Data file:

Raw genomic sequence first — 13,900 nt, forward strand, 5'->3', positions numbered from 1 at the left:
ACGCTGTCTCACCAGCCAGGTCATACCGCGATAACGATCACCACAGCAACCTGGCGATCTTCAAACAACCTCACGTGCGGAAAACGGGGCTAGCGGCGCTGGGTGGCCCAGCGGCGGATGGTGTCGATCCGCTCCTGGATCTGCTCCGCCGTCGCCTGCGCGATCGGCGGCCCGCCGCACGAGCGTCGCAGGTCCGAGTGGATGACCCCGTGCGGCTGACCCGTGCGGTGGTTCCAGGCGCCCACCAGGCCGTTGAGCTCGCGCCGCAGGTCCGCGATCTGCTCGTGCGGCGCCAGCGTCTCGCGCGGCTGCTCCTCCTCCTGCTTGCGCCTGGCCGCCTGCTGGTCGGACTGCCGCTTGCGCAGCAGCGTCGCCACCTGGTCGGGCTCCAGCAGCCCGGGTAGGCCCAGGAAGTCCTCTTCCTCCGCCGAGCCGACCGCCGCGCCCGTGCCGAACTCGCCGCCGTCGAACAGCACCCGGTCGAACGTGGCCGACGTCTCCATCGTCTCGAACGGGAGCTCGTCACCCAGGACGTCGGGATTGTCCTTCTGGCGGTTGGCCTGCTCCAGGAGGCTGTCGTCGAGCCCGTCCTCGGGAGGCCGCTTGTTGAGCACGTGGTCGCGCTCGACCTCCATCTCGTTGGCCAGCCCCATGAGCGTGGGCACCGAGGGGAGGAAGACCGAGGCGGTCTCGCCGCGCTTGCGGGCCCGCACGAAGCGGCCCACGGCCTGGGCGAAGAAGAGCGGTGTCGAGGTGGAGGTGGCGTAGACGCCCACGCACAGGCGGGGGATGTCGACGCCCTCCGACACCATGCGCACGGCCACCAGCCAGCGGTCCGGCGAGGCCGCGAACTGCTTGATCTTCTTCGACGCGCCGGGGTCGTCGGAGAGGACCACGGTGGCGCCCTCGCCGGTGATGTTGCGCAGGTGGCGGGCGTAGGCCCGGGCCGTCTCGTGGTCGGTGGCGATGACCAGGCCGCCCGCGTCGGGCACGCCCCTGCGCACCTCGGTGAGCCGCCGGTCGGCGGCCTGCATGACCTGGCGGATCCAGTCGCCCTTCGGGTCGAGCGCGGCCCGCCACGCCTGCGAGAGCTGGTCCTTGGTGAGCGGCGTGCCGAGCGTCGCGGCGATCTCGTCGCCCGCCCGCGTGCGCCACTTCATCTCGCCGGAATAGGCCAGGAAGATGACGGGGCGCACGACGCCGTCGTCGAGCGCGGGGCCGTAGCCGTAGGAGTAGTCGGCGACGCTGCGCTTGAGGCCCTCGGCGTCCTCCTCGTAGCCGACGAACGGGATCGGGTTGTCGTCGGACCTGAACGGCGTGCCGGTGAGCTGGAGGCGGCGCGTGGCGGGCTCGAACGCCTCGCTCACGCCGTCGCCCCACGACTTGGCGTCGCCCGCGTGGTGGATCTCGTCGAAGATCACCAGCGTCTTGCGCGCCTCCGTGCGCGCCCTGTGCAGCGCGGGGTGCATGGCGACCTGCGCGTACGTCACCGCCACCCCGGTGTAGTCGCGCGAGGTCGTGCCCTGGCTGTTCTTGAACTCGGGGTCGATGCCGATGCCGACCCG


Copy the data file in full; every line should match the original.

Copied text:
Raw genomic sequence first — 13,900 nt, forward strand, 5'->3', positions numbered from 1 at the left:
ACGCTGTCTCACCAGCCAGGTCATACCGCGATAACGATCACCACAGCAACCTGGCGATCTTCAAACAACCTCACGTGCGGAAAACGGGGCTAGCGGCGCTGGGTGGCCCAGCGGCGGATGGTGTCGATCCGCTCCTGGATCTGCTCCGCCGTCGCCTGCGCGATCGGCGGCCCGCCGCACGAGCGTCGCAGGTCCGAGTGGATGACCCCGTGCGGCTGACCCGTGCGGTGGTTCCAGGCGCCCACCAGGCCGTTGAGCTCGCGCCGCAGGTCCGCGATCTGCTCGTGCGGCGCCAGCGTCTCGCGCGGCTGCTCCTCCTCCTGCTTGCGCCTGGCCGCCTGCTGGTCGGACTGCCGCTTGCGCAGCAGCGTCGCCACCTGGTCGGGCTCCAGCAGCCCGGGTAGGCCCAGGAAGTCCTCTTCCTCCGCCGAGCCGACCGCCGCGCCCGTGCCGAACTCGCCGCCGTCGAACAGCACCCGGTCGAACGTGGCCGACGTCTCCATCGTCTCGAACGGGAGCTCGTCACCCAGGACGTCGGGATTGTCCTTCTGGCGGTTGGCCTGCTCCAGGAGGCTGTCGTCGAGCCCGTCCTCGGGAGGCCGCTTGTTGAGCACGTGGTCGCGCTCGACCTCCATCTCGTTGGCCAGCCCCATGAGCGTGGGCACCGAGGGGAGGAAGACCGAGGCGGTCTCGCCGCGCTTGCGGGCCCGCACGAAGCGGCCCACGGCCTGGGCGAAGAAGAGCGGTGTCGAGGTGGAGGTGGCGTAGACGCCCACGCACAGGCGGGGGATGTCGACGCCCTCCGACACCATGCGCACGGCCACCAGCCAGCGGTCCGGCGAGGCCGCGAACTGCTTGATCTTCTTCGACGCGCCGGGGTCGTCGGAGAGGACCACGGTGGCGCCCTCGCCGGTGATGTTGCGCAGGTGGCGGGCGTAGGCCCGGGCCGTCTCGTGGTCGGTGGCGATGACCAGGCCGCCCGCGTCGGGCACGCCCCTGCGCACCTCGGTGAGCCGCCGGTCGGCGGCCTGCATGACCTGGCGGATCCAGTCGCCCTTCGGGTCGAGCGCGGCCCGCCACGCCTGCGAGAGCTGGTCCTTGGTGAGCGGCGTGCCGAGCGTCGCGGCGATCTCGTCGCCCGCCCGCGTGCGCCACTTCATCTCGCCGGAATAGGCCAGGAAGATGACGGGGCGCACGACGCCGTCGTCGAGCGCGGGGCCGTAGCCGTAGGAGTAGTCGGCGACGCTGCGCTTGAGGCCCTCGGCGTCCTCCTCGTAGCCGACGAACGGGATCGGGTTGTCGTCGGACCTGAACGGCGTGCCGGTGAGCTGGAGGCGGCGCGTGGCGGGCTCGAACGCCTCGCTCACGCCGTCGCCCCACGACTTGGCGTCGCCCGCGTGGTGGATCTCGTCGAAGATCACCAGCGTCTTGCGCGCCTCCGTGCGCGCCCTGTGCAGCGCGGGGTGCATGGCGACCTGCGCGTACGTCACCGCCACCCCGGTGTAGTCGCGCGAGGTCGTGCCCTGGCTGTTCTTGAACTCGGGGTCGATGCCGATGCCGACCCG